Lessons From Latin America’s Struggle to Change
When a wave of popular anger driven by a desire for change sweeps away much of a region’s political establishment, it usually provokes hope and fear in equal measure. This is the case right now in Latin America. Economic distress and public revolt against corruption and excess have taken down ruling parties in the region’s biggest economies. The candidates who promised the most change have been given the chance to deliver it. The verdict on hope versus fear will be in by the end of 2019, and the coming months are crucial.
The wave started with the 2015 election of Mauricio Macri in Argentina and culminated late last year with the landslide victory of hard-right President Jair Bolsonaro in Brazil. Outsiders, disruptors and reformers from across the political spectrum have taken power in all the major economies of the region; it has been a remarkable shift. The public rejection of the established order at the ballot box was harsh, and justice for the corrupt has been uncharacteristically swift.
Many defeated establishment figures, including former presidents and sitting officials, have landed in courtrooms and jail cells. The mandate for change was big, and the public’s faith was placed in leaders with little to no apparent experience in governing on such a scale, or with carrying the burden of high expectations. Argentina and Brazil illustrate the hope and the perils of the phenomenon.
Macri came into power in Argentina as the head of a new coalition aptly named “Let’s Change,” after 11 years of leftist rule by the husband-and-wife team of Nestor and Cristina Kirchner, who governed in alternating terms. Mrs. Kirchner is now in a Buenos Aires courtroom facing trial for a corruption scheme that allegedly diverted and laundered millions of dollars in public funds for private gain. She left behind a moribund economy that Macri had to revive, but the new president chose a gradual approach, taking on debt instead of imposing a program of economic shock therapy that might have burned up his political capital.
Macri’s choice left Argentina more exposed to external shocks, which hit hard and forced him to seek a bailout from the International Monetary Fund. He now faces a steep climb to re-election in October, and Cristina Kirchner will be back on the ticket running against him despite her economic legacy and legal woes. His peers in the region can see in Macri the dangers of walking too softly, and markets are worried about the implications of a return of the old regime.
Brazil, on the other hand, elected someone known for excessive boldness in Bolsonaro. Before he took on the reform mantle, Bolsonaro was best known for his outrageous statements and controversial views on cultural issues. Like Macri, he inherited a broken economy. Now Bolsonaro has to do what Macri did not -- get his Congress to pass fiscal adjustments big enough to stave off financial calamity in the medium term. This is the defining test of his presidency. Should he win approval of a first crucial measure, aimed at reforming pensions, it could open the door to other reforms and a sustained economic rebound. If he fails, the markets will begin to panic, given the fiscal hole Brazil now faces. Only days ago, as the pensions measure was struggling to advance, Bolsonaro said he was moved out of a sense of frustration to circulate a text he’d read on social media. Its message was that it doesn’t appear possible to govern Brazil without playing the old corrupt game that Bolsonaro refuses to play. Like with Macri, and no matter how unloved Bolsonaro might be personally, the consequences of failure are too distressing to imagine.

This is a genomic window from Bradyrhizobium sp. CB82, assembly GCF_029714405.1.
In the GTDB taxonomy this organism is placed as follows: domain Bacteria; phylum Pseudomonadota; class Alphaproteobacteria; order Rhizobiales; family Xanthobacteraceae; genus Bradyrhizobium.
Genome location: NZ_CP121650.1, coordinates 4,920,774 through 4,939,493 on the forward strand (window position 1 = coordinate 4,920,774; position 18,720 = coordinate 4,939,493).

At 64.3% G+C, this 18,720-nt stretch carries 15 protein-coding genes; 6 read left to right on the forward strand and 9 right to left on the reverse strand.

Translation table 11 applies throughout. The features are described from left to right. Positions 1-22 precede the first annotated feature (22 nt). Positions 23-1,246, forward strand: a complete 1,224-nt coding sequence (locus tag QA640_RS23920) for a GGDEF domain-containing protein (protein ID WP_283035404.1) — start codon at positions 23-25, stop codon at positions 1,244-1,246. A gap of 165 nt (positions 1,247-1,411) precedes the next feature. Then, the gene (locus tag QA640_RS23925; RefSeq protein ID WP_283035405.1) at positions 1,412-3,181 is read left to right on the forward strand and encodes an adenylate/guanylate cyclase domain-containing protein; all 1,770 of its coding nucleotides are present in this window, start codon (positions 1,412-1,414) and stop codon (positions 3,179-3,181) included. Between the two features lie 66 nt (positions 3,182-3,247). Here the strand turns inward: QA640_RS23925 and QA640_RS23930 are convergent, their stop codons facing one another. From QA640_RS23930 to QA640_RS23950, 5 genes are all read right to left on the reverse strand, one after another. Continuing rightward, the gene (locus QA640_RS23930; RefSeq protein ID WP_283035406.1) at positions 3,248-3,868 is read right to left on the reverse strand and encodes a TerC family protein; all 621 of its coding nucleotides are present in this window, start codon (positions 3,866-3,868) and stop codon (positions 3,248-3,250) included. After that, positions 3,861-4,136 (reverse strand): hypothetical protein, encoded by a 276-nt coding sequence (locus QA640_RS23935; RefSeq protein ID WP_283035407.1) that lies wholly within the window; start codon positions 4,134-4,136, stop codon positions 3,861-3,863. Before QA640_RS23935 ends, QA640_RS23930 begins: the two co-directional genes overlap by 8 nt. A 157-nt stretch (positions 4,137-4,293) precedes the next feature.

The broader lesson is that change cannot be a perpetual high-wire act for untested leaders, and lasting change doesn’t spring up from devastated ground overnight. The collapse of the political establishment also destroyed the credibility of Latin America’s progressive movements, and their corruption scandals crushed public faith in their ideas even though some of their policies really did lift many out of poverty.
Whether or not the mostly conservative reformers succeed or fail in their efforts this year, the region’s progressives have a duty to repair the public’s broken confidence in them and regain a seat at the policy table. They must contribute ideas, solutions, and effective checks and balances. Their contributions are needed for the sake of democracy in the region, not to mention prosperity. That will mean tough choices and generational renewal. It will mean renouncing old icons who let them and their countrymen down, and turning away from their polarizing methods for gaining and holding power.
The people of the region are watching closely as events unfold in Argentina and Brazil, given the stakes and the potential consequences. Behind all the political drama, there remains the honest wish of the peoples of Latin America who voted in good faith for things to change for the better. We’ll soon see whether they will get their wish.
Harold Ford Jr. is a former U.S. representative from Tennessee. Learn more about him at www.haroldfordjr.com. The views expressed are the author's own.